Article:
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Book Objective

Book Objective

by Jeffrey Keefer -
Number of replies: 11

I think this is a great book idea, but I think I want to first discuss the objectives for the book, especially before discussing the potential chapters. Blogging is a wide topic, as well as education, so what objective do we want to have in writing a book? What is the expected audience? Will this be more academic or more practitioner focused? Do we want to book to be an integrated whole or have chapters that are somewhat unrelated (save blogging in education)?

What do you think?

 

In reply to Jeffrey Keefer

Re: Book Objective

by Silvana Carnicero -
I think the book could have as main objective how blogging can enhance learning from different points of views, in different teaching situations and as a complement for different classroom tasks. Hope this wide idea may be useful.
 
Regards,
 
Silvana Carnicero
In reply to Silvana Carnicero

Re: Book Objective

by Michael Griffith -
I think that is an excellent idea Sylvia.... I would be happy to write a chapter (or contribute to a chapter) on innovative uses of Blogging in the tertiary humanities classroom... am having a ball inducting first year students into LiveJournal Blogging as we speak: I attach a PDF file of some of the student LiveJournal URL addresses: this is a growing list (there will be 200 on it by the end of next week). Here they begin to connect with other students, make friends and share their ideas about their first weeks back in class...
See attached....
Cheers
Michael

And by the way- I just discovered this wonderful program (pdf enhancer) which has enabled me to compress a pdf file into about 90% of its size with very little reduction in quality.... but they want $200 for it... but let me use it for 10 days for free.... are there any open source versions of this out there (for mac!)?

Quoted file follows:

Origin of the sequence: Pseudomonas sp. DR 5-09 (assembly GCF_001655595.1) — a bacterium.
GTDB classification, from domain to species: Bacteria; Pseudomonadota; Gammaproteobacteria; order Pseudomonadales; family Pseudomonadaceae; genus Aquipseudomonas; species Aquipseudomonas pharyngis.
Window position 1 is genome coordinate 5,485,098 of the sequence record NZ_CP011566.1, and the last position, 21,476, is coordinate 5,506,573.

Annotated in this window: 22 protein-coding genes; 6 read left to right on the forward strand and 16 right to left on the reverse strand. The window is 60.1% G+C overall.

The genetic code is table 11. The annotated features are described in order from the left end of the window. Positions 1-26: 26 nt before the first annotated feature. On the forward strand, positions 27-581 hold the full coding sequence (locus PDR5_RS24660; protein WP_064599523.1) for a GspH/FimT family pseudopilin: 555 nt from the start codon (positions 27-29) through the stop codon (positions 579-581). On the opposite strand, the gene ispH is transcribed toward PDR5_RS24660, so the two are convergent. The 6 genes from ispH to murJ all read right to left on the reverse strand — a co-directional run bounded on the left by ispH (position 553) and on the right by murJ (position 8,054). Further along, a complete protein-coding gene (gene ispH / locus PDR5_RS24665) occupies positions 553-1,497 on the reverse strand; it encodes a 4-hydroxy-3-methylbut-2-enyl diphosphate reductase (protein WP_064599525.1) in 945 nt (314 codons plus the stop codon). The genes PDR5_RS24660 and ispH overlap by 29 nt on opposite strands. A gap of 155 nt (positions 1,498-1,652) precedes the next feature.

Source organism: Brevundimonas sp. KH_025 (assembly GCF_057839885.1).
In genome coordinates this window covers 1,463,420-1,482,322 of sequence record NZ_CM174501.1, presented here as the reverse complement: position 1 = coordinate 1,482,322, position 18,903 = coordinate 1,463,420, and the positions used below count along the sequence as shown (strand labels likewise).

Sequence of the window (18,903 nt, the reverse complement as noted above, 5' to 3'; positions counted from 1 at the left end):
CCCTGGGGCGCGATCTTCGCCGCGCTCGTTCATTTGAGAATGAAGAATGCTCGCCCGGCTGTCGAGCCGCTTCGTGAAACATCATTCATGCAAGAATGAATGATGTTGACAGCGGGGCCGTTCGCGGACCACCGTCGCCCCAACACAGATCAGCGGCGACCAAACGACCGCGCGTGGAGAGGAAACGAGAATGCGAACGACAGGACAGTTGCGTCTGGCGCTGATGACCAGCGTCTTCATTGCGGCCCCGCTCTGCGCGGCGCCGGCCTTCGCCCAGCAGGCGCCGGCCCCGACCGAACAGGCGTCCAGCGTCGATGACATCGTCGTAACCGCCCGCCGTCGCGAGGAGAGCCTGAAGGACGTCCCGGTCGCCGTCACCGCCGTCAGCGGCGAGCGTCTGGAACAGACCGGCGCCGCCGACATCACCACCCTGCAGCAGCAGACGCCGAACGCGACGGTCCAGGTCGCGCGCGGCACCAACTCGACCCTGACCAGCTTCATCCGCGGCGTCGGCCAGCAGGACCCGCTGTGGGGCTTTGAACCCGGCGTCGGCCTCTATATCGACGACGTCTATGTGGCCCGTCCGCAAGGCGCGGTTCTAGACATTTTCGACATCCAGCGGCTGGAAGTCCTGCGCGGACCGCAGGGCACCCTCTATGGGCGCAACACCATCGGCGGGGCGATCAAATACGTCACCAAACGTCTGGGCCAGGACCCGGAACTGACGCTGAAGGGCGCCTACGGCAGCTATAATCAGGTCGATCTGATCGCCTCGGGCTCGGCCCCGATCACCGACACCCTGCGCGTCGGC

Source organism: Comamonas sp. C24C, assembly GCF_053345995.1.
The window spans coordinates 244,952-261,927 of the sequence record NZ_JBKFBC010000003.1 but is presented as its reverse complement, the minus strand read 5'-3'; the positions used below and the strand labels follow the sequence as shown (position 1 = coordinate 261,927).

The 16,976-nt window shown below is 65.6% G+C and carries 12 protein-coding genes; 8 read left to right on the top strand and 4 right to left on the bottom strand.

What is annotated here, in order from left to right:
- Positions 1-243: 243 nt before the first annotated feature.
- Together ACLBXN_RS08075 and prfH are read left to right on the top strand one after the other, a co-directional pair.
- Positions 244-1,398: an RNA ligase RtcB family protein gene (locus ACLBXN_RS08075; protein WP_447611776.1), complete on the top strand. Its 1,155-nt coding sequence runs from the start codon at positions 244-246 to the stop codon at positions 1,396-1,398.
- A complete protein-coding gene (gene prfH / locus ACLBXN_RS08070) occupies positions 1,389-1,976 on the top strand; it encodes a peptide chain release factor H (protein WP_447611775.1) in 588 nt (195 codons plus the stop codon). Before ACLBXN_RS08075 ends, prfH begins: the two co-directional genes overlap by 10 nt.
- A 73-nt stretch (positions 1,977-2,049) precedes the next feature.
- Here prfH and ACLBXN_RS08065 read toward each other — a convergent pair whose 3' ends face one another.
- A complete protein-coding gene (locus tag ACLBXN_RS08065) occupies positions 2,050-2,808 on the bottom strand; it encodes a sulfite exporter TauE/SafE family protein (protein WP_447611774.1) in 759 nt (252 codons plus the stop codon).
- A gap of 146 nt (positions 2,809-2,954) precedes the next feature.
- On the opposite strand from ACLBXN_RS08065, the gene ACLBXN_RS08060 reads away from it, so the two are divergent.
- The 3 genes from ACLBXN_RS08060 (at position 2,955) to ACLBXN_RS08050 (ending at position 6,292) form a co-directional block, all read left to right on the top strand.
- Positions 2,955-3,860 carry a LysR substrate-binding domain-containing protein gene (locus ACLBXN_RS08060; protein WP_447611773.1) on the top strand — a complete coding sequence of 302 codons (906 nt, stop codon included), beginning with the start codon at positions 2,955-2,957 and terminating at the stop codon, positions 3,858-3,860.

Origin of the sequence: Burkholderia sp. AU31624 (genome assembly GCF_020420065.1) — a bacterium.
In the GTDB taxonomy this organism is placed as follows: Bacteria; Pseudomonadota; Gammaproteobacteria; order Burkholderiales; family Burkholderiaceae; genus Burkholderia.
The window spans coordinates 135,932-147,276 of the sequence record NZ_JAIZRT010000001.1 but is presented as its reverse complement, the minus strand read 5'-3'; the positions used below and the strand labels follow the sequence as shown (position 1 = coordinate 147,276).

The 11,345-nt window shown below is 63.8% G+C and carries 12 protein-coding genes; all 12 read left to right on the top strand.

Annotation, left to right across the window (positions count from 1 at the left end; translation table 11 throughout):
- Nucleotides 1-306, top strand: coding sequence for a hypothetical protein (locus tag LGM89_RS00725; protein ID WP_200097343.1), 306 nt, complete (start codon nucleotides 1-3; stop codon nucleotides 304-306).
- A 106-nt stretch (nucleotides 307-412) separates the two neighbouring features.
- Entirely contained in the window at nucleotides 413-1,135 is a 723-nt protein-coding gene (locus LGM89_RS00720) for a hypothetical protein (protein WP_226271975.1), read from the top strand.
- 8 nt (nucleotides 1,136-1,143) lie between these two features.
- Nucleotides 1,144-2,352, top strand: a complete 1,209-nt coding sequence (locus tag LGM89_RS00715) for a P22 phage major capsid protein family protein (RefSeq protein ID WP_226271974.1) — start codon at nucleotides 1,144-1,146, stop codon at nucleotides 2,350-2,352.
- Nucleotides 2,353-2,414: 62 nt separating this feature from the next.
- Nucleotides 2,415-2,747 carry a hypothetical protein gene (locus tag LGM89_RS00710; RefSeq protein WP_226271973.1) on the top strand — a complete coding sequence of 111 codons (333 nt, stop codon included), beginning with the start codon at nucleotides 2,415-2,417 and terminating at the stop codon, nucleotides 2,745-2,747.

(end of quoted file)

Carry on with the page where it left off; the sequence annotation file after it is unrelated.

In reply to Silvana Carnicero

Re: Book Objective

by Robin Yap -
I like that objective as well Silvana. My doctorate focus is on outsourced training so I could write on how blogging can be leveraged for corproate instructors and training departments in general (hmmm, that'd be two chapters).
In reply to Silvana Carnicero

Re: Book Objective

by Sylvia Currie -
Thanks for asking us to step back to look at objectives, Jeffrey! Silvana's statement is nice and concise, but broad enough to invite variety.

I imagine this book to be quite practical, and to include some cases and descriptions of strategies that illustrate some of the how tos of integrating blogs in different teaching and learning contexts. The audience would be practitioners in all education sectors. The important thing is to keep it focused on education -- something education practitioners can use. In other words we don't want to slide into other uses like marketing, personal travel journals, etc. 

Is this sounding too wide open?

In reply to Sylvia Currie

Re: Book Objective

by Michael Griffith -
Hi Sylvia- I am trailing a little on this one... first week of teaching... sorting out tutorials etc... is very hectic. But I agree that the focus should definately be on what people in education (at all levels) can use. I have offered (you may have missed this) a chapter (with others as necessary, on the use of Blogging in Humanities education at tertiary level,
Cheers
Michael
By the way... you (or anyone) may be interested in looking in at how my students this semester are beginning to manipulate their Literature Blogs in the first weeks. I have asked them to send me their URLs... and they are coming... but it takes time to get them all on board. See attached....
In reply to Michael Griffith

Re: Book Objective

by Francesc Balagué -

Hi Michael,


Taking a look in your students' blogs, I was thinking about blog technologies. You use Livejournal, I use wordpress... should this fact has a specific space in the book? How we will deal with this?